10 cm Nebelwerfer 40

The 10 cm Nebelwerfer 40 (10 cm NbW 40) was a heavy mortar used by Germany during the Second World War. Much like the American M2 4.2 inch mortar it was intended to deliver chemical munitions, such as gas and smoke shells, as well as ordinary high-explosive shells. It was derived from Rheinmetall's Nebelwerfer 51 and 52 prototypes of the late Thirties which were attempts to develop a more accurate and longer-ranged mortar than the 10 cm Nebelwerfer 35. The NbW 40 is one of the better examples of German overengineering since it fired a slightly heavier bomb over twice as far as the NbW 35, but weighed almost eight times more than the earlier model.

It was an innovative breech-loading design with the wheels permanently attached to the carriage, from which it was fired, and which wasn't disassembled for transport. It replaced the NbW 35 in (German: Nebelwerfer "smoke or fog-thrower") battalions belonging to the Chemical Corps of the Heer; exactly how the American fielded their own M2s in chemical mortar battalions. It was replaced by the 15 cm Nebelwerfer 41 multiple rocket launcher from 1941.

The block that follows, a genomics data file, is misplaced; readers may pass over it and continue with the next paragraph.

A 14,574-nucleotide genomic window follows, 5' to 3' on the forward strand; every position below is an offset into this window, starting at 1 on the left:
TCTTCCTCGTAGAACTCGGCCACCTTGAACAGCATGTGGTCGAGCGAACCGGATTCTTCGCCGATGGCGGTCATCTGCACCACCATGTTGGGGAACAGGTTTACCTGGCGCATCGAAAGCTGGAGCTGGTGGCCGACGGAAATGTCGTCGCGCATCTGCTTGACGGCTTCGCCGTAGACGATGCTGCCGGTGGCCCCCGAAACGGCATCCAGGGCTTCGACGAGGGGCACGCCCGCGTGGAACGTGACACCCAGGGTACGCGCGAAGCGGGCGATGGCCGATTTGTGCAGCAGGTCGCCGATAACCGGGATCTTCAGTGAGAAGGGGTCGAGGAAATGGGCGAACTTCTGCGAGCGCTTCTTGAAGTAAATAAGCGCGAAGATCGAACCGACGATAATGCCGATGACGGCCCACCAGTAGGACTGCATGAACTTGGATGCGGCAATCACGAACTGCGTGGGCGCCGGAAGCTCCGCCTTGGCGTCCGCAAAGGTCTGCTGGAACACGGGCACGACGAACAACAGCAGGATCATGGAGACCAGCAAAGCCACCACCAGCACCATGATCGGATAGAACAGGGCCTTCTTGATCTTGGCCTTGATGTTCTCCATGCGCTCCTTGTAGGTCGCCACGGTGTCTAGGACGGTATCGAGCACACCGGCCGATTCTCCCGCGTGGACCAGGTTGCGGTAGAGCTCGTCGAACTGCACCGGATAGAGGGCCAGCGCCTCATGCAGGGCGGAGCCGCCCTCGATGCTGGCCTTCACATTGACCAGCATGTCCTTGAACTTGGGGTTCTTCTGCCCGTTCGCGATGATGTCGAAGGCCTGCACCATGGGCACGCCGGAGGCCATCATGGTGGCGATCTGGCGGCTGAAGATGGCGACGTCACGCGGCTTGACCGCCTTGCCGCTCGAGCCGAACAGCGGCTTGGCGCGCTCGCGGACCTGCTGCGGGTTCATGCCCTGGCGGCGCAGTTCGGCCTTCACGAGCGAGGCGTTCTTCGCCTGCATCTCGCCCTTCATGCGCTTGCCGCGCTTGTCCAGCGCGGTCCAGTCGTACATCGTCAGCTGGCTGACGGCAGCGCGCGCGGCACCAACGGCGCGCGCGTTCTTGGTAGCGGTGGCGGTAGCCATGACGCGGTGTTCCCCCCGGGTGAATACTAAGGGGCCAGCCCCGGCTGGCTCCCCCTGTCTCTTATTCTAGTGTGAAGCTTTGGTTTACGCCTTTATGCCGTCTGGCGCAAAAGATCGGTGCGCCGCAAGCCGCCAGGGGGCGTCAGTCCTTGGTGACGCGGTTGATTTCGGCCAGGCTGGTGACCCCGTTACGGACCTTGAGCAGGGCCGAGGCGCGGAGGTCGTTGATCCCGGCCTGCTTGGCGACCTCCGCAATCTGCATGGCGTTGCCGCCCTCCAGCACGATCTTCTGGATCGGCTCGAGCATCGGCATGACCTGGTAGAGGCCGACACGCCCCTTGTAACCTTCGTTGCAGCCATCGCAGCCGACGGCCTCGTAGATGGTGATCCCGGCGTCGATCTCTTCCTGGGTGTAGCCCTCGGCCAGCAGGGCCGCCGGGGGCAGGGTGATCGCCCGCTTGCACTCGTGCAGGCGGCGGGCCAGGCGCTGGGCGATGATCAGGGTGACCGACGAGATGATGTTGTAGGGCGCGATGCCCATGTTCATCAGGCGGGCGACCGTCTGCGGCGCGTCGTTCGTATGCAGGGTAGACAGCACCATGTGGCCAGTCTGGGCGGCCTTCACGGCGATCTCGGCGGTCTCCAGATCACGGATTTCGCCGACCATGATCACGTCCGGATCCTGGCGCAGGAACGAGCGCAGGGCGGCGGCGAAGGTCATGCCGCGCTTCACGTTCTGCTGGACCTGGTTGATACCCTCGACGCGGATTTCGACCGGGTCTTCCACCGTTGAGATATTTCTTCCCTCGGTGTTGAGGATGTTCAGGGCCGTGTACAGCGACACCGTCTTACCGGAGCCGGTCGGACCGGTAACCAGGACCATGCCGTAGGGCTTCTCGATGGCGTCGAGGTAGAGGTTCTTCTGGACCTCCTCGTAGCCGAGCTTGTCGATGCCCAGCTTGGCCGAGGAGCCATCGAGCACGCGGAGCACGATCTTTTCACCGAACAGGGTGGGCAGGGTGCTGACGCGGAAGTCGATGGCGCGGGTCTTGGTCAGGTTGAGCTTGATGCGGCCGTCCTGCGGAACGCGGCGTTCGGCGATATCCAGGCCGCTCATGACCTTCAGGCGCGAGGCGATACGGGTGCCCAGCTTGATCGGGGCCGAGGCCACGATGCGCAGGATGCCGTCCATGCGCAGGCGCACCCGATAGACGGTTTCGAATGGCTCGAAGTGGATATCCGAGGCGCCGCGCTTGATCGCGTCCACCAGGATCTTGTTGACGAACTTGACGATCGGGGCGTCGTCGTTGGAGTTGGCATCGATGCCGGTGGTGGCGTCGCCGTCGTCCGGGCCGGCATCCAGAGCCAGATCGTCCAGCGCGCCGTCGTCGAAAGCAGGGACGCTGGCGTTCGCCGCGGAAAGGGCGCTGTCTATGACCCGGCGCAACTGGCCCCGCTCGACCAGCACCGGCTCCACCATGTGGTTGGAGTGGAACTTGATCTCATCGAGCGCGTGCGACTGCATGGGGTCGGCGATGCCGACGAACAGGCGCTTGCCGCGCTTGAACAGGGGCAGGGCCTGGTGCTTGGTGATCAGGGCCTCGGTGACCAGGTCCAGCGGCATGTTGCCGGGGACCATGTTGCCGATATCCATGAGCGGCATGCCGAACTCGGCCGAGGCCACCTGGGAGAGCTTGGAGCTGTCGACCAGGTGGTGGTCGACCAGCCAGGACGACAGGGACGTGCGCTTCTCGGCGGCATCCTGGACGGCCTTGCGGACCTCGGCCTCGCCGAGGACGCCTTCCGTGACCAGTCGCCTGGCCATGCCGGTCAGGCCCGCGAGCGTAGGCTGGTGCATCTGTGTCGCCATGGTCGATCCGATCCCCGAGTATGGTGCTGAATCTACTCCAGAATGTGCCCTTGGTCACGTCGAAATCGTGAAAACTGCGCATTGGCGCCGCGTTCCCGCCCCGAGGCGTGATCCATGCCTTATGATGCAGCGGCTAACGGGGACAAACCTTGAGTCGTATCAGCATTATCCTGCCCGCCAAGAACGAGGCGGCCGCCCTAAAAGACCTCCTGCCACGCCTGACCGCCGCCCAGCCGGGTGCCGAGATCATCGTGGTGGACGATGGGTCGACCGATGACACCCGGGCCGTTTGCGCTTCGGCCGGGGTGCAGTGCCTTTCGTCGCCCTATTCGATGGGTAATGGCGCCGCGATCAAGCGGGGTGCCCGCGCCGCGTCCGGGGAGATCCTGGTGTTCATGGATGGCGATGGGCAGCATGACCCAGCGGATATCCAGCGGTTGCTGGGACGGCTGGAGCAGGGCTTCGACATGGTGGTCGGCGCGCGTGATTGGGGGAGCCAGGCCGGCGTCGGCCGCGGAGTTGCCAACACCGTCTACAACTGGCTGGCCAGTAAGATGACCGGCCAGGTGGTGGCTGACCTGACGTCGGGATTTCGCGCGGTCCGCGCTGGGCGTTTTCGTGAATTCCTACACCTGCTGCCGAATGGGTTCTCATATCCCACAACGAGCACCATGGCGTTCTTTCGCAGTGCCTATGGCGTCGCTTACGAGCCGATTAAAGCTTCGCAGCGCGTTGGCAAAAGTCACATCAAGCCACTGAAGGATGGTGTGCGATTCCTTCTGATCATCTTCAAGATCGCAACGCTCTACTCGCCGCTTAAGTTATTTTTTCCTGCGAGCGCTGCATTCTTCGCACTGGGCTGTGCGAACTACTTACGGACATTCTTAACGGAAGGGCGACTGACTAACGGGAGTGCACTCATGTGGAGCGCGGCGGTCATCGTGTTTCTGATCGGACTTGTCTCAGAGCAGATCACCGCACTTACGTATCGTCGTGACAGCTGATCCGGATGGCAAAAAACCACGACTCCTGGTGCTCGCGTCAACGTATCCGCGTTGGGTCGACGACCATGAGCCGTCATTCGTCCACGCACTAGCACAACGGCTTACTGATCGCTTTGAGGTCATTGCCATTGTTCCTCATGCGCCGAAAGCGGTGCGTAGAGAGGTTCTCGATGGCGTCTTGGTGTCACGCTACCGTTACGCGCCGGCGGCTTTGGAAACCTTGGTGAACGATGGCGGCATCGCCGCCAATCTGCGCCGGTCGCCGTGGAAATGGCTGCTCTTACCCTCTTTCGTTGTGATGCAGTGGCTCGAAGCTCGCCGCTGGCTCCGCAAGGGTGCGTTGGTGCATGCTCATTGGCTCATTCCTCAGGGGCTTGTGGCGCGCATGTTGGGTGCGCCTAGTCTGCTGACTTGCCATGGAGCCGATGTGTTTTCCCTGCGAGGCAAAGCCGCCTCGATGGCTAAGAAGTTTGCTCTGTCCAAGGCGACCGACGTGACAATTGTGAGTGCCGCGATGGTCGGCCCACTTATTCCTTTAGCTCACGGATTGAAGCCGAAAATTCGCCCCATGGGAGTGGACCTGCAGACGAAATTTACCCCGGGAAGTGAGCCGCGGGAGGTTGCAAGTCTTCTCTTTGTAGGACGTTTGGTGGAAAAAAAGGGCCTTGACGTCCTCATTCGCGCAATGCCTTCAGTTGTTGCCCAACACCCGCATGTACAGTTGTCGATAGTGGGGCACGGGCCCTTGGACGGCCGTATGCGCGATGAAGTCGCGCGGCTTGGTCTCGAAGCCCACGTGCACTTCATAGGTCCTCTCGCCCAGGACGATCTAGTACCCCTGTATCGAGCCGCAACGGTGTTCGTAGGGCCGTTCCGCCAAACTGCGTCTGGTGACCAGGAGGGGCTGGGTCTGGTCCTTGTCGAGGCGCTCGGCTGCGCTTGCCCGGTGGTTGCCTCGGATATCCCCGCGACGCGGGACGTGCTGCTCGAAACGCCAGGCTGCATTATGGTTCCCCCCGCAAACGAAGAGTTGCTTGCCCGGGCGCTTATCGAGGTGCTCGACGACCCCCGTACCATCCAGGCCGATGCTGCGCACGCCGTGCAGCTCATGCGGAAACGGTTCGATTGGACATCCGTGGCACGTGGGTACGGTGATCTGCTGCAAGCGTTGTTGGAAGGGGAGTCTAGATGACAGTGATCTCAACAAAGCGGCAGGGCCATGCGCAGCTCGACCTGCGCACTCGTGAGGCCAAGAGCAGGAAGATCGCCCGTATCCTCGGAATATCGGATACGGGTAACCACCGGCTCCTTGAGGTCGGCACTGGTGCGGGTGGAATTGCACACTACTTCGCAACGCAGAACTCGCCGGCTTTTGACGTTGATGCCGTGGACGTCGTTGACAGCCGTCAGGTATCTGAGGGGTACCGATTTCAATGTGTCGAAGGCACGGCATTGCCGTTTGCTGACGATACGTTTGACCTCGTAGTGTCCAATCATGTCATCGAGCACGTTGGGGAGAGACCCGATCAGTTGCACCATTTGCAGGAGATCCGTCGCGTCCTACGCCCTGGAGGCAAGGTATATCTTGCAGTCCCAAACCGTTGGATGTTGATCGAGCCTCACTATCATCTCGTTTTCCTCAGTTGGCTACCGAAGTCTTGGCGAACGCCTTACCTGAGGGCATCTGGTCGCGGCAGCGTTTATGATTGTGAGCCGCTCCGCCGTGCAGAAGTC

10 cm Nebelwerfer 40
Class Manportable
Type Mortars
Manufacturer Rheinmetall
Origin Germany
Country Name Origin Year
Germany 1941
Country Name Operational Year Retirement Year
Germany 1941 1945 View
ManufacturerName Production From Production To Quantity
Rheinmetall 1941 View

They began to replace the 10 cm Nebelwerfer 35 mortars from late 1941 in the Nebelwerfer battalions, and were used by Gebirgs-Werfer-Abteilung (Mountain Mortar Battalion) 10 plus the first battalion of the Nebel-Lehr Regiment (Demonstration Regiment) and saw service in the North Africa, Finland and Russia.

Type Mortar
Place of origin Nazi Germany
Service history
In service 1941–45
Used by  Nazi Germany
Wars World War II
Production history
Designer Rheinmetall
Designed 1939–40
Manufacturer Rheinmetall
Produced 1941–42
Weight 800 kg (1,763.6 lbs)
Barrel length 1.72 metres (5 ft 8 in) L/17.7
Caliber 105 mm (4.13 in)
Elevation 45° to 84°
Traverse 14°
Rate of fire 8–10 rpm
Muzzle velocity 310 m/s (1,017 ft/s)
Effective firing range 6,350 m (6,944 yds)

End notes